Association Between Age of Menarche and Low Bone Mass Following Menopause

Program: Abstracts - Orals, Featured Poster Presentations, and Posters
Session: SUN 199-233-Bone Biology
Basic/Clinical
Sunday, June 16, 2013: 1:45 PM-3:45 PM
Expo Halls ABC (Moscone Center)

Poster Board SUN-230
Arshpreet Kaur*1, Priyanka Iyer1 and Esther Irina Krug2
1Johns Hopkins University/ Sinai Hospital of Baltimore, Baltimore, MD, 2Johns Hopkins University/ Sinai Hosp of Baltimore, Baltimore, MD
Background: Osteoporosis and related fractures impose a significant burden on quality of life and healthcare cost. Identification of risk factors is important for prevention and diagnosis. Association between age at menarche and risk of osteoporosis remains controversial.

Objective: To study effect of age at menarche on post-menopausal bone mineral density.

Design: Retrospective cross-sectional study with chart review. We reviewed charts of consecutive post-menopausal female patients aged 48 to 70 years seen at Sinai Bone Health Center. Patients were contacted via telephone to obtain verbal consent for participation and their age at menarche. Patients with chronic malabsorption, inflammatory bowel disease, prior hysterectomy with preserved ovaries, those on hormone replacement or glucocorticoid therapy, were excluded. Of 152 patients who met the criteria, 26 were either not reachable or declined to participate. Remaining 126 patients were stratified into 3 groups based on age at menarche: 11 yrs or less, 12 to 13 years and 14 years or more. Chi square, univariate and multivariate statistical methods were used to analyze the data.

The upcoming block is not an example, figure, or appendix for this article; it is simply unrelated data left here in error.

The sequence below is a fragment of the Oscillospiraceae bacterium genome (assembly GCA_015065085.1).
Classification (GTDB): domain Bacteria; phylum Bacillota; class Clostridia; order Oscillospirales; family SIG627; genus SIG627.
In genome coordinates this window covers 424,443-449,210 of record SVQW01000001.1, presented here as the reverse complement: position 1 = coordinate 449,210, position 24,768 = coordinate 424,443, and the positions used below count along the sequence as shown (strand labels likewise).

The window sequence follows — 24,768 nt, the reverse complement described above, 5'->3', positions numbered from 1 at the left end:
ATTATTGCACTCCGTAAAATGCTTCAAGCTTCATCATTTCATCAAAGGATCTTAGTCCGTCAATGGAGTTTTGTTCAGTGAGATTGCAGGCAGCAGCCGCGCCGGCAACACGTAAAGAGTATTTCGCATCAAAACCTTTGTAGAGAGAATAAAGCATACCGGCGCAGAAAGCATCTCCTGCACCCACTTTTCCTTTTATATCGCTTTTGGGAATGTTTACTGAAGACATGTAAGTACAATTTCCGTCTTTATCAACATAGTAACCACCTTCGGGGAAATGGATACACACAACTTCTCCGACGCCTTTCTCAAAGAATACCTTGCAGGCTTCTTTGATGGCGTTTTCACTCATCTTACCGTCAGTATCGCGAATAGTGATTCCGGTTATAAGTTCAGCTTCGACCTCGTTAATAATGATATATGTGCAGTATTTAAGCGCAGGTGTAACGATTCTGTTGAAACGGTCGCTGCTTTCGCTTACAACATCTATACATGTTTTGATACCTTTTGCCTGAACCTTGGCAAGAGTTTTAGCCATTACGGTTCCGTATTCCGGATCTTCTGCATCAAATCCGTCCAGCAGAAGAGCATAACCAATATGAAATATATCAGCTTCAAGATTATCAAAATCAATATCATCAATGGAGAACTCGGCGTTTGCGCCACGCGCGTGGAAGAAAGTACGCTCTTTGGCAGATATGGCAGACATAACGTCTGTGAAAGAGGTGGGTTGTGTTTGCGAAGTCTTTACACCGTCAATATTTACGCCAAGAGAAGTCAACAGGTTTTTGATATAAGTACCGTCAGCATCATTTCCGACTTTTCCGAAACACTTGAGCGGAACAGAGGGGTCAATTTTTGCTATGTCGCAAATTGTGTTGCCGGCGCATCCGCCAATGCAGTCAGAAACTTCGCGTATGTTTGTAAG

Results:Groups were matched for age at menopause, BMI, race and risk factors for osteoporosis. Late onset menarche was associated with higher incidence of osteopenia and osteoporosis (p=0.04). On sub group analysis, association was found for spine (p=0.002), but not for femoral neck (p=0.054) or hip (p=0.34).

Conclusion: There is a possible association between late menarche and post-menopausal osteoporosis. The study is limited by the small sample size. Larger studies are needed to verify findings.

Nothing to Disclose: AK, PI, EIK

*Please take note of The Endocrine Society's News Embargo Policy at http://www.endo-society.org/endo2013/media.cfm